Population genomics of human polymorphic transposable elements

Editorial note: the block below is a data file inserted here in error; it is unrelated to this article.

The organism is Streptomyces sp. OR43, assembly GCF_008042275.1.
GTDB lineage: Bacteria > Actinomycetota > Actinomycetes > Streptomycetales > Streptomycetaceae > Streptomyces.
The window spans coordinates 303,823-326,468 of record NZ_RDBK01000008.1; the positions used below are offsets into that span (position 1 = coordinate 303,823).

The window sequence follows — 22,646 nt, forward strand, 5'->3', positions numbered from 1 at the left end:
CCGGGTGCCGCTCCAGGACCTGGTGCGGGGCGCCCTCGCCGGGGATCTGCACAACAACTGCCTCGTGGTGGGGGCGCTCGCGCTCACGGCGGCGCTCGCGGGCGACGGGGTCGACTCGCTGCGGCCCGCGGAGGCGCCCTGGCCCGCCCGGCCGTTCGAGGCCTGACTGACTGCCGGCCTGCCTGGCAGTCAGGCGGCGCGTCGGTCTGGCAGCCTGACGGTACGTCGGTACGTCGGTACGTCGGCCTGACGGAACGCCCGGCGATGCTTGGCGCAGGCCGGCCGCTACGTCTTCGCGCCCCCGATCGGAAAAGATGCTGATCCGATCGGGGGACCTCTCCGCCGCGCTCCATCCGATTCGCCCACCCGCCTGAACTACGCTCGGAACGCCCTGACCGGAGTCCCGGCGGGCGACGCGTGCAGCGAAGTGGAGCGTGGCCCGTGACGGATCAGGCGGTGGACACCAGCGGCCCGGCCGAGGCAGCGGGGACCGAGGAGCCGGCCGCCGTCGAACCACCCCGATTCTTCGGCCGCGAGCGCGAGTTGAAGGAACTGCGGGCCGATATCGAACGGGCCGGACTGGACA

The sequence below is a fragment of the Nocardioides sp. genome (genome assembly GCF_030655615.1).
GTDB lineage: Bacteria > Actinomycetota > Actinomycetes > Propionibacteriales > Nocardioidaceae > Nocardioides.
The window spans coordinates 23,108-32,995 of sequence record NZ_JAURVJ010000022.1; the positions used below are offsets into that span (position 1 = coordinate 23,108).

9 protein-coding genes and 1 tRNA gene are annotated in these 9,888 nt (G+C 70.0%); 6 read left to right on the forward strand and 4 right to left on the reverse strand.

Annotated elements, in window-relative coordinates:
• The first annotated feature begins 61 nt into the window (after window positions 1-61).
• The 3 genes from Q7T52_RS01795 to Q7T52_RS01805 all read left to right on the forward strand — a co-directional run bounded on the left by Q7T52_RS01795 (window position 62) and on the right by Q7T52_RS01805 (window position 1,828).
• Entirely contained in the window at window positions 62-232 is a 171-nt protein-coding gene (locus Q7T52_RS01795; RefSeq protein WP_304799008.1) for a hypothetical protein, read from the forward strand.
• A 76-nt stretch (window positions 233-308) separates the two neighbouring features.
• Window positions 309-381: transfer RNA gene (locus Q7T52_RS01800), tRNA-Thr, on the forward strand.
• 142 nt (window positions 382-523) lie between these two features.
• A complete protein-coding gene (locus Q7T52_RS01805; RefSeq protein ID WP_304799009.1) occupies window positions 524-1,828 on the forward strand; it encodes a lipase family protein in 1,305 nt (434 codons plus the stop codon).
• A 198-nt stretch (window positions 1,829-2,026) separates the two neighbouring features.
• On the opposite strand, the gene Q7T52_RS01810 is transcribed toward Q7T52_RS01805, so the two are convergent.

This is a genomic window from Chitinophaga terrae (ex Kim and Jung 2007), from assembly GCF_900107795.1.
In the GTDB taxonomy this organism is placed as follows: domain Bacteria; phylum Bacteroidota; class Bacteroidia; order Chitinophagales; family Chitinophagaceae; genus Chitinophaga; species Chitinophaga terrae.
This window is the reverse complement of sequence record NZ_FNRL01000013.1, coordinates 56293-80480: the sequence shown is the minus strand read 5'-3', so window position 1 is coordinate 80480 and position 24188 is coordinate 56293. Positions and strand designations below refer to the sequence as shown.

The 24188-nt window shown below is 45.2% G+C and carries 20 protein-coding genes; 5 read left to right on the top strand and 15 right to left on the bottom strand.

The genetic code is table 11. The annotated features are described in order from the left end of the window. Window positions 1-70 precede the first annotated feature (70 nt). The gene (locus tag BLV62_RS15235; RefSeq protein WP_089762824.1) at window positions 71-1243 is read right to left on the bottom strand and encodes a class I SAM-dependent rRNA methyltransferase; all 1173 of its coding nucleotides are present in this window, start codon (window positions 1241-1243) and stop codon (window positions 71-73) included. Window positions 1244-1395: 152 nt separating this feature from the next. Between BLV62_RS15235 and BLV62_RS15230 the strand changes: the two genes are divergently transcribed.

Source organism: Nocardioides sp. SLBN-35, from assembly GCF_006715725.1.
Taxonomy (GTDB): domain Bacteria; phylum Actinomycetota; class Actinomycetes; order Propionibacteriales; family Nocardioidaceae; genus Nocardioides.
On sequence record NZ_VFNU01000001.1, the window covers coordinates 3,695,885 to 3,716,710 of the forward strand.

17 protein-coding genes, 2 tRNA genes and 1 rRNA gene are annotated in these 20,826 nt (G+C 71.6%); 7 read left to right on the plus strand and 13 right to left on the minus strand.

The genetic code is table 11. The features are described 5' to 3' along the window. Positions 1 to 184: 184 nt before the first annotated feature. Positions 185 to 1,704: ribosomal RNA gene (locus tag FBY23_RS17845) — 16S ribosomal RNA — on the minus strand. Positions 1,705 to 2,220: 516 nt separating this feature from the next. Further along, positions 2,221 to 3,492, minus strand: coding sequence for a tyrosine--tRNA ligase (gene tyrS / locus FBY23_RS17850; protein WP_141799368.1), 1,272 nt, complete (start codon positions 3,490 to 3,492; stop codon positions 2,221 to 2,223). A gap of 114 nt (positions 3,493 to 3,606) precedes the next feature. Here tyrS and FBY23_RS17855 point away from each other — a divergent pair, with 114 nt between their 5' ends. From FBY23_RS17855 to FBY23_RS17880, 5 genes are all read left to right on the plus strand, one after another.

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Transposable element (TE) activity has had a major impact on the human genome; more than two-thirds of the sequence is derived from TE insertions. Several families of human TEs – primarily Alu, L1 and SVA – continue to actively transpose, thereby generating insertion polymorphisms between individuals. Until very recently, it has not been possible to characterize the genetic variation generated by the activity of these TE families at the scale of whole genomes for multiple individuals within and between human populations. For this reason, the impact of recent TE activity on human evolution has yet to be fully appreciated. My dissertation research leverages novel technologies in data science to investigate the role that recent TE activity has played in shaping human population genetic variation. Specifically, my dissertation addresses three problems: 1) evaluation of the computational techniques used to characterize human polymorphic TE insertion sites from whole genome, next-generation sequence data, 2) characterization of the population genomic variation of human polymorphic TEs and evaluation of their effectiveness as markers of human genetic ancestry and admixture, and 3) analysis of the effects that natural selection (negative and positive) has exerted on human polymorphic TE insertions. I close by presenting a broad prospectus on the implications of genome-scale analyses of human polymorphic TE insertions for population and clinical genetic studies. The results reported in this dissertation represent the dawn of the population genomics era for human TEs.